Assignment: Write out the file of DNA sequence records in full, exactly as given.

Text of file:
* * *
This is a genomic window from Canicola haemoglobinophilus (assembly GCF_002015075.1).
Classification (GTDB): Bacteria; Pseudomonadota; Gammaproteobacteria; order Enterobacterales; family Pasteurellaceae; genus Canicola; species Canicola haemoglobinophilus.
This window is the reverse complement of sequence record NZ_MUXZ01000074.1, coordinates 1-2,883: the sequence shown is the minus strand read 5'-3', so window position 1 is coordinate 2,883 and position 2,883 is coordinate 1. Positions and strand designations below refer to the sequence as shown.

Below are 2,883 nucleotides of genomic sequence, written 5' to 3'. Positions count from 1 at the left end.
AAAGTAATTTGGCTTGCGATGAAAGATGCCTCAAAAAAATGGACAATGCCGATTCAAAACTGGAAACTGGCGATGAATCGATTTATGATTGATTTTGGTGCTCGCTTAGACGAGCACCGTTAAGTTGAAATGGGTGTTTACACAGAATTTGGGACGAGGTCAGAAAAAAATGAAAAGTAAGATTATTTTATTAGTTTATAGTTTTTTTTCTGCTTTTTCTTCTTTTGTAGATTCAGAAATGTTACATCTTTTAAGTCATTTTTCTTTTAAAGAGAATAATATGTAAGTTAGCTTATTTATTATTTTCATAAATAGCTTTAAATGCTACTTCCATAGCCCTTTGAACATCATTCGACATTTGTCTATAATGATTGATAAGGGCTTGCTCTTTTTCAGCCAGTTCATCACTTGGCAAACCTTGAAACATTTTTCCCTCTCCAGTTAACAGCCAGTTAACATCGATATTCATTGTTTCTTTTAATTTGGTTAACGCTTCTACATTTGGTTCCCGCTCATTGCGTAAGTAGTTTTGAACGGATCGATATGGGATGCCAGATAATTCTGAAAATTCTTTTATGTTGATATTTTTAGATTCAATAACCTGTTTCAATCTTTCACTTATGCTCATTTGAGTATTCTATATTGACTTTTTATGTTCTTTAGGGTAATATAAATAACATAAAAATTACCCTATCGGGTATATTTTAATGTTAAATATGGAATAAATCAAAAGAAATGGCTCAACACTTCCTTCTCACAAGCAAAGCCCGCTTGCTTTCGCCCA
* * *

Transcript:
This is a genomic window from Canicola haemoglobinophilus (assembly GCF_002015075.1).
Classification (GTDB): Bacteria; Pseudomonadota; Gammaproteobacteria; order Enterobacterales; family Pasteurellaceae; genus Canicola; species Canicola haemoglobinophilus.
This window is the reverse complement of sequence record NZ_MUXZ01000074.1, coordinates 1-2,883: the sequence shown is the minus strand read 5'-3', so window position 1 is coordinate 2,883 and position 2,883 is coordinate 1. Positions and strand designations below refer to the sequence as shown.

Below are 2,883 nucleotides of genomic sequence, written 5' to 3'. Positions count from 1 at the left end.
AAAGTAATTTGGCTTGCGATGAAAGATGCCTCAAAAAAATGGACAATGCCGATTCAAAACTGGAAACTGGCGATGAATCGATTTATGATTGATTTTGGTGCTCGCTTAGACGAGCACCGTTAAGTTGAAATGGGTGTTTACACAGAATTTGGGACGAGGTCAGAAAAAAATGAAAAGTAAGATTATTTTATTAGTTTATAGTTTTTTTTCTGCTTTTTCTTCTTTTGTAGATTCAGAAATGTTACATCTTTTAAGTCATTTTTCTTTTAAAGAGAATAATATGTAAGTTAGCTTATTTATTATTTTCATAAATAGCTTTAAATGCTACTTCCATAGCCCTTTGAACATCATTCGACATTTGTCTATAATGATTGATAAGGGCTTGCTCTTTTTCAGCCAGTTCATCACTTGGCAAACCTTGAAACATTTTTCCCTCTCCAGTTAACAGCCAGTTAACATCGATATTCATTGTTTCTTTTAATTTGGTTAACGCTTCTACATTTGGTTCCCGCTCATTGCGTAAGTAGTTTTGAACGGATCGATATGGGATGCCAGATAATTCTGAAAATTCTTTTATGTTGATATTTTTAGATTCAATAACCTGTTTCAATCTTTCACTTATGCTCATTTGAGTATTCTATATTGACTTTTTATGTTCTTTAGGGTAATATAAATAACATAAAAATTACCCTATCGGGTATATTTTAATGTTAAATATGGAATAAATCAAAAGAAATGGCTCAACACTTCCTTCTCACAAGCAAAGCCCGCTTGCTTTCGCCCA